Eduserv suggests that those that are focusing on scalability and agility are more likely to adopt cloud, whereas cost-savings don’t appear to be as much of a motivator.

Stephen Vercella, Head of ICT at Wiltshire Council, said:

“The whole idea behind moving to the cloud is that you size it for what you need and then buy additional capacity when you need it. You can’t do that without looking at your existing IT estate and identifying what you can get rid of and what you don’t want to move to the cloud.”

Meanwhile, Rob Miller, Director of ICT at Hackney Council, added:

“I’ve seen a number of organisations publicising that they have moved their ICT to the cloud, but I don’t think that setting an objective of being fully on cloud infrastructure is important in and of itself. I think we need to be clear about how cloud services are helping us to deliver better and more cost-effective services for our residents and businesses.”

The survey also found that 96% of universities manage their IT in-house, followed by local government (85%) and emergency services (83%). Whereas, public bodies have 20% of their IT outsourced and just 69% managed in-house.

Eduserv and Socitm note that the use of on-premise and third-party datacentres, the cost that comes with maintaining them and the need to upskill staff, are some of the many reasons why cloud adoption is not being implemented faster in the public sector.

In addition, organisational culture, resistance to change and budgetary challenges also play a part. The report states that this makes it “hard to nurture modernisation”.

Trevor Baxter, IT Solutions Director at King’s College London, offered his advice and said;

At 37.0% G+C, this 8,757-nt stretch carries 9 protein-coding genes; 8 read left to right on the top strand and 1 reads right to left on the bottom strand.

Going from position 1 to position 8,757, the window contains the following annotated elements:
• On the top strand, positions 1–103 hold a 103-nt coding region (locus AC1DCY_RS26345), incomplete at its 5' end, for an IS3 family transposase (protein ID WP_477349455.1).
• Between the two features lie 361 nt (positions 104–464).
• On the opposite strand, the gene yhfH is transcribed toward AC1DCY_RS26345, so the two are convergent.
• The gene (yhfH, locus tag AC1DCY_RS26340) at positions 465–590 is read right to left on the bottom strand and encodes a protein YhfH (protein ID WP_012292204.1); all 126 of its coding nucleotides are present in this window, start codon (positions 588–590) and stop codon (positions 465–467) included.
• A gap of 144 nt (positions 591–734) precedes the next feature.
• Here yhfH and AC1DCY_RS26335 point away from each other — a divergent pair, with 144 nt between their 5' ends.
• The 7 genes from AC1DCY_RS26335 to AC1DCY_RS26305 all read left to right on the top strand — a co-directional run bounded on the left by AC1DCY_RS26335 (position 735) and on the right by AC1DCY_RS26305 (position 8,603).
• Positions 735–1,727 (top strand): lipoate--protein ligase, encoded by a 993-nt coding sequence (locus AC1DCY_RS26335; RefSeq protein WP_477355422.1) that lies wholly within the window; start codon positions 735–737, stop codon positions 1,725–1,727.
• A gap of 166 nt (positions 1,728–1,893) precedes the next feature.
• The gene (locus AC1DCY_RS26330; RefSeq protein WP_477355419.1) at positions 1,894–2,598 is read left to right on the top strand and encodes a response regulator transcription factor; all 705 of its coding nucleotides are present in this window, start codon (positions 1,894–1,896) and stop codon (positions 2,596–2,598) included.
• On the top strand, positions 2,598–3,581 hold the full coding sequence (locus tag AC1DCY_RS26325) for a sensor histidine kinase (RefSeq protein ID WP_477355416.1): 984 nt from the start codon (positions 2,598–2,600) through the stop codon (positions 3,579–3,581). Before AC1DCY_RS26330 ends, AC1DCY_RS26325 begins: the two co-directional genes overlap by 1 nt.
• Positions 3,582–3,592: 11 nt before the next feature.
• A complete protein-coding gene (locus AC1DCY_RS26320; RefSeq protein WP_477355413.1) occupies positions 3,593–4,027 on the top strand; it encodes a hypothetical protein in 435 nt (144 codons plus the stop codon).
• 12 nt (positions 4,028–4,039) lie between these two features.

“I would certainly look to ensure an overall standardized approach. One of the challenges you get within HE is that people like to have 100% of what they want and they over focus on that side of things, so you end up with a lot of customization. That customization makes things slower and less effective so I would advise to talk to the organization and make sure that they are willing to accept 95% of stuff off the shelf instead of 100% of stuff which has had significant customization applied”, says

“Be as standard as possible, be as normal as possible. Make use of outside world models. When you’re building a finance system, don’t build one that looks exactly the same as the last one. Build one which uses best practices of today and apply them to the way that you work.”

My take

Whilst surveys can’t always be taken as an entirely accurate, it’s always good to get a gut check on these things. And these results line up with what I’m seeing in the market, where local government in particular appears to be struggling to either a) figure out how to get to the cloud, b) understand the importance of why it needs to do so, and c) develop the skills internally. However, that being said, there are pockets of innovation that need to be shared widely - because the because the benefits that can be gained from a new model of delivery are too great to be ignored, particularly given budget constraints.